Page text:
What’s your childhood favorite food? To most Indonesian around my age, ahem, the top spot is probably reserved for ayam goreng mentega – fried chicken in buttery sweet soy sauce.
Crispy fried chicken pieces, coated with sweet sticky buttery sauce that is finger licking good, you just know you are in for a good time with this dish. Just give me this and a bowl of rice and I won’t need anything else for a great meal.
Ingredients to prepare ayam goreng mentega
There are two parts to this lovely dish, ayam goreng (fried chicken), and saus mentega (buttery sweet soy sauce). And we will go through what ingredients are needed for each part.
I. Fried chicken
We will need boneless skinless chicken thigh, garlic, lime juice, all-purpose flour, tapioca starch (or cornstarch), salt, pepper, and oil.
II. Buttery sweet soy sauce
We will need unsalted butter, onion, garlic, kecap manis (Indonesian sweet soy sauce), Worcestershire sauce, salt, sugar, and pepper.
Part I: Frying chicken
1. Marinate the chicken
Mix together chicken thigh pieces with bruised garlic, lime juice, and salt. Set aside to rest for 15 minutes.
2. Coat the chicken
Whisk together all-purpose flour, tapioca starch, and salt. Toss the chicken into the flour mixture to fully coat. There shouldn’t be any standing liquid at all at this point.
3. Fry the chicken
Heat enough oil in a wok/pot for deep-frying. Once the oil is hot enough (it should looks shimmering and runnier), add the coated chicken pieces, in batches if needed, and fry until golden brown. Set aside over a wire rack while we prepare the sauce.
Part II: Preparing the sauce
First, melt butter in a wok over medium high heat. Sauté onion and garlic until fragrant and onion is translucent.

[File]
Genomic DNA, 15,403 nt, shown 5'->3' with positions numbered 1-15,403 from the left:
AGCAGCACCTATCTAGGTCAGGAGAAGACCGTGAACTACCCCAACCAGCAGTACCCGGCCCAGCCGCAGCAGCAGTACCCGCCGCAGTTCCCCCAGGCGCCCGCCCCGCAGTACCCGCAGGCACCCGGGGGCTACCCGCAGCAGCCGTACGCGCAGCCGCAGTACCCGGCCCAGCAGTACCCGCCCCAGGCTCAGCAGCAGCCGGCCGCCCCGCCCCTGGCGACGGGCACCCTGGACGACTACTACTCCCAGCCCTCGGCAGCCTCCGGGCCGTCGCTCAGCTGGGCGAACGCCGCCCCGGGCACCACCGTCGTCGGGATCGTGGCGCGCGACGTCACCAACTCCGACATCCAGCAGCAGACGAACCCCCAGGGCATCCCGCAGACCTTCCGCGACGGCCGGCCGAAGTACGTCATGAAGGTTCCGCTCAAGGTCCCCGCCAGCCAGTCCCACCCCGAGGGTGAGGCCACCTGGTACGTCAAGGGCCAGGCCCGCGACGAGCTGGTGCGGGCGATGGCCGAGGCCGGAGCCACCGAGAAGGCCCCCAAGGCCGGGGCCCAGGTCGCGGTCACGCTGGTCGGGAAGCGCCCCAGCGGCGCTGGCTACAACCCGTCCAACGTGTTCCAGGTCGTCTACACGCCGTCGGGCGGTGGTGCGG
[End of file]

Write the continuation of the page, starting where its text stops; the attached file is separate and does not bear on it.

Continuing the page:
Next, season with salt, ground pepper, sugar, and mix well.
Then add kecap manis and Worcestershire sauce, mix and wait until the sauce bubbles.
Quickly return fried chicken pieces into the wok and toss gently to coat with sauce.
Turn off the heat, and transfer to a serving plate. Serve immediately with steamed white rice.
Using whole chicken vs. boneless skinless chicken thigh
Those who are familiar with this dish will know that almost all restaurants that serve this dish use one whole chicken cut into roughly 20 pieces of chicken, with skin and bone intact.
If you have a friendly butcher that is willing to help you chop up your chicken, by all mean do give the traditional method a try since the bone and the skin does improve the dish, but be ready to get messy comes chow time.
For everyone else, I guarantee that using skinless boneless chicken thigh is delicious enough without taking away too many points from the traditional method.
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